Fewer School Days, More Inequality
This paper examines how the intensity of compulsory education affects the time use and academic achievement of children with different socioeconomic backgrounds. The impact is identified off the school-day reduction of Japan in 2002 that resulted when all Saturdays were set as public-school holidays. An analysis of time diaries and test scores before and after the school-day reduction reveals that the socioeconomic gradient of 9th graders' study time becomes 80% steeper and the socioeconomic gradient of academic achievements of 8th and 10th graders becomes 20-30% steeper. Intensive compulsory education contributes to equalizing the academic performances of children with different socioeconomic backgrounds.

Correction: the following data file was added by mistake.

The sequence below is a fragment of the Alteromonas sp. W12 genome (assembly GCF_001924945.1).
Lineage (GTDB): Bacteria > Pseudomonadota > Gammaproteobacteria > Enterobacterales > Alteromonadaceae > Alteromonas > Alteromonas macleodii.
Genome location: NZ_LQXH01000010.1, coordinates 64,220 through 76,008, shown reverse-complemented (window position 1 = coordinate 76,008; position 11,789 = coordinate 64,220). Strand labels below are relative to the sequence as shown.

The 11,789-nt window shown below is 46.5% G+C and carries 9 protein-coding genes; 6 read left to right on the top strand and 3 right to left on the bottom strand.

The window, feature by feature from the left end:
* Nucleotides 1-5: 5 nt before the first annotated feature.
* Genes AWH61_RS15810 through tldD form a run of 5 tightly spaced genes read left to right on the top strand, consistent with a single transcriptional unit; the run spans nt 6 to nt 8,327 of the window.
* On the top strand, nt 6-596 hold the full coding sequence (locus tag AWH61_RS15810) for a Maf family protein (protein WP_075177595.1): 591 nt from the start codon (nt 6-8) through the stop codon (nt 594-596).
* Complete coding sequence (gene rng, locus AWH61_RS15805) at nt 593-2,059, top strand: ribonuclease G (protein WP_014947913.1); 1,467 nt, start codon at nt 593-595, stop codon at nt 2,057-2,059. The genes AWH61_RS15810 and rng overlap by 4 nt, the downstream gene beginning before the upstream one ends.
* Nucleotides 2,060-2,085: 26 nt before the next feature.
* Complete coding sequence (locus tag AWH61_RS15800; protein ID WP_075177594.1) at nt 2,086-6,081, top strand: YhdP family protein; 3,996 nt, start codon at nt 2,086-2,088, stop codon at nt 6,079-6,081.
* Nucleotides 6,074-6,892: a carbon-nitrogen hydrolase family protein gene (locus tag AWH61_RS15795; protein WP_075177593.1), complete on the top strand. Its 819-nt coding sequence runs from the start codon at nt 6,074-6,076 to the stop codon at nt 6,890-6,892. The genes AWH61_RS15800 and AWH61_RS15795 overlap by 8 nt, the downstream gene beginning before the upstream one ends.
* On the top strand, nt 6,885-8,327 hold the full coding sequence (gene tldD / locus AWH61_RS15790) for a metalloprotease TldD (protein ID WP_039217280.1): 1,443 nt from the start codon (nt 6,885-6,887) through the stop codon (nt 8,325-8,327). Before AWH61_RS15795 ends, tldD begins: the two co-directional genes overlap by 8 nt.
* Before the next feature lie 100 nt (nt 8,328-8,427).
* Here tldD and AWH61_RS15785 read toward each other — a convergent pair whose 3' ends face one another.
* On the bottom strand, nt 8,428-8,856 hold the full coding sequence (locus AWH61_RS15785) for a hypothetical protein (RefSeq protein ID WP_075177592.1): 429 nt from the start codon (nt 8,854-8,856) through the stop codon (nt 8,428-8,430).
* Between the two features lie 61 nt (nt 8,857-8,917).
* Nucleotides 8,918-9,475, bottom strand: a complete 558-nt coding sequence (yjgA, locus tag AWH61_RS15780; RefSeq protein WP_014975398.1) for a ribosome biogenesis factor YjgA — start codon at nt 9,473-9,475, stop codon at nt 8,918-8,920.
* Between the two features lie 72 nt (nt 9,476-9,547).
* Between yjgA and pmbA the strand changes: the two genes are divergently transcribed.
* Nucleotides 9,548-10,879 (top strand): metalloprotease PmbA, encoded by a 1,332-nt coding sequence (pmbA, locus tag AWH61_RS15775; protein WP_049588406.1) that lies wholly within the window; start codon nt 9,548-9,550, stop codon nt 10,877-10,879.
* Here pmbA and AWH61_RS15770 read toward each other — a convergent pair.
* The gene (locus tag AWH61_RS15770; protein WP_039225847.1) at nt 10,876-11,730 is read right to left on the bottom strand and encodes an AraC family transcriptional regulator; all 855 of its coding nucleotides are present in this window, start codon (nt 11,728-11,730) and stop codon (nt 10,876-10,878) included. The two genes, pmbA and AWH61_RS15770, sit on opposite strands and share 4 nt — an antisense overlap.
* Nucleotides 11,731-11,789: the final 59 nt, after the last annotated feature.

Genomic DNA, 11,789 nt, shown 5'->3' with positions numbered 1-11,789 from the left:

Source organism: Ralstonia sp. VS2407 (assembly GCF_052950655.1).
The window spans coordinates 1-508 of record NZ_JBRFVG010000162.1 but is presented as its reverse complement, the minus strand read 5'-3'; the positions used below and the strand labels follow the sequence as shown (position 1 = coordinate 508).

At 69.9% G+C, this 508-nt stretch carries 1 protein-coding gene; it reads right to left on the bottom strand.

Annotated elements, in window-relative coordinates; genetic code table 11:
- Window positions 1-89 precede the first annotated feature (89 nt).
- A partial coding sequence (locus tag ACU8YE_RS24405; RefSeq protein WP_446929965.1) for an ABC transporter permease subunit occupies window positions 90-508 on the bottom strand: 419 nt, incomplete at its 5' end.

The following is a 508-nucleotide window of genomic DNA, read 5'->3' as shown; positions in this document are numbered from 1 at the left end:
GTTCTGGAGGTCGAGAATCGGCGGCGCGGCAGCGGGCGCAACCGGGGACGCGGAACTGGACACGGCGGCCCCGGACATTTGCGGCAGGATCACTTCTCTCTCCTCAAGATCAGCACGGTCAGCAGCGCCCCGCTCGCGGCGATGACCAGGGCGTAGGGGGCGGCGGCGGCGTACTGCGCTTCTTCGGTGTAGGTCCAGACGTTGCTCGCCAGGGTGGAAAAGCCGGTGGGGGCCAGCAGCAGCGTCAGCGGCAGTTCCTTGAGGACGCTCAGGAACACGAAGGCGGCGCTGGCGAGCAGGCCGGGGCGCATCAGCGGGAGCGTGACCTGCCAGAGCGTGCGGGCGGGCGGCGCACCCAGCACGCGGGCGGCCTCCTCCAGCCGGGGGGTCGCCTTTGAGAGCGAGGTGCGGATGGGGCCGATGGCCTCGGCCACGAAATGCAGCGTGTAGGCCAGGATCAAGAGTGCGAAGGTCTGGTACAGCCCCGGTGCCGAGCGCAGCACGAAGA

|Date of creation:||Jan 2013|
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